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Candidate Links

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Position On Issues

A comprehensive housing market study for the Portsmouth Housing Authority identified unmet demand for more than 3,000 additional housing units in our city, mostly for rental units. The study also pointed out that almost 50% of Portsmouth residents live in rented homes. Renters effectively pay a share of the owner’s property taxes. But while property owners, especially those in desirable parts of the city, have benefitted from astonishing and unprecedented increases in their home equity, renters — through no fault of their own — have not shared in the wealth creation. Just the opposite, in fact: as rents and the cost of living rise steadily, renters are more cost-burdened every year. You aspire to represent this huge constituency.

Question #1: How should the city address the specific needs of renters?
I think there are multiple ways to do this. We can strengthen affordable housing policies to foster additional below market rate housing. We can do this through additional incentives for developers. Also incentives for energy net zero buildings would reduce renter’s utilities costs and expand the assistance programs for elderly renters on fixed incomes. I would add that the City has the responsibility to ensure that rental units are up to code, safe, safe and well maintained. Creating multi-year leases help renters through fluctuating economies.

The next generations will either benefit or suffer from the policies we enact today regarding climate change, sustainable practices, and the move away from fossil fuels to clean energy.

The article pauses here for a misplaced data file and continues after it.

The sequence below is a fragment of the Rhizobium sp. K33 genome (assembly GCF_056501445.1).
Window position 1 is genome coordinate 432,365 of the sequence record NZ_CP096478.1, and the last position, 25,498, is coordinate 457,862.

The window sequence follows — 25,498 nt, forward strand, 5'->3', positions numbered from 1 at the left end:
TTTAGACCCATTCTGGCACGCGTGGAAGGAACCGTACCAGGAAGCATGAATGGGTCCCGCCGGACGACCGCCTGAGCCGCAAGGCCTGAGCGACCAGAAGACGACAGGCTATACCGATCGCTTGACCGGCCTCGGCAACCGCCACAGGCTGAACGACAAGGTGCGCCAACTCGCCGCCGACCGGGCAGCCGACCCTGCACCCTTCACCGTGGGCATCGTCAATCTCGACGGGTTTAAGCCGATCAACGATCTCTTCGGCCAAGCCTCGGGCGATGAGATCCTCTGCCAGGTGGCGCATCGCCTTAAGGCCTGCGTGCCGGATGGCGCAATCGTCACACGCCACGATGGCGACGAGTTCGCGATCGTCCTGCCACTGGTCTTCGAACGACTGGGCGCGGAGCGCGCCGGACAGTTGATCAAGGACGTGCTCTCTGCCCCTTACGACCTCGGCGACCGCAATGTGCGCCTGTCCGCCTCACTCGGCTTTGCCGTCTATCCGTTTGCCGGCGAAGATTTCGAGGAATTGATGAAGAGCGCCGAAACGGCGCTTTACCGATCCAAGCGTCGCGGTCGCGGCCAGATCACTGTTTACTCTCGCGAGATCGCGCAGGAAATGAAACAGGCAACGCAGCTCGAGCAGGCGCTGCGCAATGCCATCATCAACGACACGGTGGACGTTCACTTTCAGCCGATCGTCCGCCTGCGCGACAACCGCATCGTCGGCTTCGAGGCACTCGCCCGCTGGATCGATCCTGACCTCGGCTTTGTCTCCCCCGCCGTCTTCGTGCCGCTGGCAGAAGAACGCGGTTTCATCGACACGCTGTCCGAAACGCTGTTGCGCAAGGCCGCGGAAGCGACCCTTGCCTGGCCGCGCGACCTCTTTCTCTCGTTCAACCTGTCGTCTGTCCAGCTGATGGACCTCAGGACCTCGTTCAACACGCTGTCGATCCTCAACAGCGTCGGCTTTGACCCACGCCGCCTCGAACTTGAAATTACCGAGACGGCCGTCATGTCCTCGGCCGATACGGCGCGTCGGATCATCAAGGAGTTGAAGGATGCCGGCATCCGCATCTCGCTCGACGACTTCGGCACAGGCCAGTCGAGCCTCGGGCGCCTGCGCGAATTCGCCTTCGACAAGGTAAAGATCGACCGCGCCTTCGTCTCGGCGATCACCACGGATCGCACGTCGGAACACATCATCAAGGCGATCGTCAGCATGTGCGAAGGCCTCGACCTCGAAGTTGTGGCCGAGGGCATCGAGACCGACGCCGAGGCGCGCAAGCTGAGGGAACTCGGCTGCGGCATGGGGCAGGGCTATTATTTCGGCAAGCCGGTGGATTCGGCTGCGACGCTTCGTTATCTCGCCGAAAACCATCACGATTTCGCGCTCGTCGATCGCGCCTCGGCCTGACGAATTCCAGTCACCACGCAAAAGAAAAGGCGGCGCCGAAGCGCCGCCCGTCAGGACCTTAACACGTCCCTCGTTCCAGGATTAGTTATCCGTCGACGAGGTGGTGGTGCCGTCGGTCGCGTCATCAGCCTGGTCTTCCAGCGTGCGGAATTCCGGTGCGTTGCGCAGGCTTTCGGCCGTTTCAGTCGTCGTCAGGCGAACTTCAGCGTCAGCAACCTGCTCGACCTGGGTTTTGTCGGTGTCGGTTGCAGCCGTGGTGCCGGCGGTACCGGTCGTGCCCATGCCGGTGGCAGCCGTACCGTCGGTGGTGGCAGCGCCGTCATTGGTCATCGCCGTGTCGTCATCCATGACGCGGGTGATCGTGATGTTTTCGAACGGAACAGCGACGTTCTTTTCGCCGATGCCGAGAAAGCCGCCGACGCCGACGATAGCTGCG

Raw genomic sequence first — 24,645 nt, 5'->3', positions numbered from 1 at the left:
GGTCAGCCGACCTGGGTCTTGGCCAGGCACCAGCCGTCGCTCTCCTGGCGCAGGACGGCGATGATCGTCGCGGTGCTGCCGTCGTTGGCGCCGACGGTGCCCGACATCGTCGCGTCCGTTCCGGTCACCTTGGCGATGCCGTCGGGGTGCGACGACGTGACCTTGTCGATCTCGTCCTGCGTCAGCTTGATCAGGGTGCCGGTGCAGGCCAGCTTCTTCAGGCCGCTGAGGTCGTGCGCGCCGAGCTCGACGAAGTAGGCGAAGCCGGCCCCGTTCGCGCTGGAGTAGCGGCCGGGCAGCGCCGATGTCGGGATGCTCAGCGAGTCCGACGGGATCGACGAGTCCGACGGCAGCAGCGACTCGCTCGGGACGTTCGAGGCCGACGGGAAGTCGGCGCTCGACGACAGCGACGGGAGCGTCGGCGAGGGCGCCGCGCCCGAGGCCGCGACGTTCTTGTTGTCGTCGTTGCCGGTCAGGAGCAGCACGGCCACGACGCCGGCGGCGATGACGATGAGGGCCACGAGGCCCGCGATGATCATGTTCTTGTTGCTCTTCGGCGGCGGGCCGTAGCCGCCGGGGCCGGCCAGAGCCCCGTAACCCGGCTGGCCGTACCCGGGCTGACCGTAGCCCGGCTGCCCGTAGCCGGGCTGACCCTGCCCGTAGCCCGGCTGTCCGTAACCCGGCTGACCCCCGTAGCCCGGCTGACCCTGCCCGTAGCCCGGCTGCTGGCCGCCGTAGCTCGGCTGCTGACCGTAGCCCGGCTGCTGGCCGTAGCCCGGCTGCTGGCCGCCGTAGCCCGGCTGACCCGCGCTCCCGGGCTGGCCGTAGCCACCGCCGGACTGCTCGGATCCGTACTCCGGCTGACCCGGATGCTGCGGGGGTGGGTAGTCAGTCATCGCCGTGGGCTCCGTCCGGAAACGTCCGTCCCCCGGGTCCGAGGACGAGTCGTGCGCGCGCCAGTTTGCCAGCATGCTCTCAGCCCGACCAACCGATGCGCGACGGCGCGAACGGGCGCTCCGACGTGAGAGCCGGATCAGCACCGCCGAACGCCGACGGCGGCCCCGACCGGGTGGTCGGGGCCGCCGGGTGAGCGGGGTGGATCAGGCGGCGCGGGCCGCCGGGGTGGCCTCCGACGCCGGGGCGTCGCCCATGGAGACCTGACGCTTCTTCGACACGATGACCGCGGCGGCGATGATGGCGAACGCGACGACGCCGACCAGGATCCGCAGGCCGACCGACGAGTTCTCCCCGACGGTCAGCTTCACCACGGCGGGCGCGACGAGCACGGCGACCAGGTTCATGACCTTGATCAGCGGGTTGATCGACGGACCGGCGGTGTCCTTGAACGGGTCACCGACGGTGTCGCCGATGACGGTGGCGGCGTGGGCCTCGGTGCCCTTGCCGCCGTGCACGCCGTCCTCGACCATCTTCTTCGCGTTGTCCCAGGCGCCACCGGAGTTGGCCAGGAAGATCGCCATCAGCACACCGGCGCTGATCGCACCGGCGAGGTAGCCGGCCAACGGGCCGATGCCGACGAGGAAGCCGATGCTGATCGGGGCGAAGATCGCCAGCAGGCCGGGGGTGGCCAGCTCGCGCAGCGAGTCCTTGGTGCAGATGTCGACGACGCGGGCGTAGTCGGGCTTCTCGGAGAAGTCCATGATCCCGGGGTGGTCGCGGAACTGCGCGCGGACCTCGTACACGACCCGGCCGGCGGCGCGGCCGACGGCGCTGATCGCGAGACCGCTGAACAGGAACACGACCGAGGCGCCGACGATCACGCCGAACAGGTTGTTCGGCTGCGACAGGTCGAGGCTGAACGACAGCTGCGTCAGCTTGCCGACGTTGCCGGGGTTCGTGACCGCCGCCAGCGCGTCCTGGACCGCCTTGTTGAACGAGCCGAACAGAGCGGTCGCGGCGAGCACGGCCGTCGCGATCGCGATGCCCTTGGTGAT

Question #2: Do you accept that urgent measures are required and, if so, how aggressive should the city be in addressing the crisis?
I think Portsmouth should aggressively work toward reducing carbon emissions. The City can set an example by using renewable energy in its buildings, planning conversion to electric vehicles and incorporating solar and wind generation. Along with being an example our ordinances should require solar panels on large flat roof buildings. We should create intra-city electric public transportation and increase the availability of charging stations on the perimeters of the downtown. Obviously we have to facilitate coastal residents protect their property from global ocean rise through assisting with the permitting process. Portsmouth should take the lead in collaborating with our regional neighbors in creating a sustainability plan that goes beyond our borders.

Records show that the top complaint from Portsmouth neighborhoods for decades has been drivers speeding on their streets. The city has begun implementing traffic calming measures. Changes to infrastructure are the single most effective way to address the issue. Drivers often object at first, but the measures have proven effective. At the same time, the city is doing more to accommodate residents who would rather walk or bike.

Question #3: What kinds of initiatives would you support that further calm traffic and make more of Portsmouth safer for residents on foot or bike?
Complete Streets concepts should be implemented wherever possible. Continued focus on well designed bike lanes and safe walkways are imperative to pedestrian safety. The continued use of a speed calming infrastructure and policing is important and the flashing crosswalks provide for much safer street crossings. In the downtown, the ratio of sidewalk to street should be changed to provide wider sidewalks and through traffic be routed away from Market Square. I would support having two way traffic on State Street to accomplish this. Encouraging increased bike sharing facilities throughout the City and secure bike rack can facilitate fewer people in cars.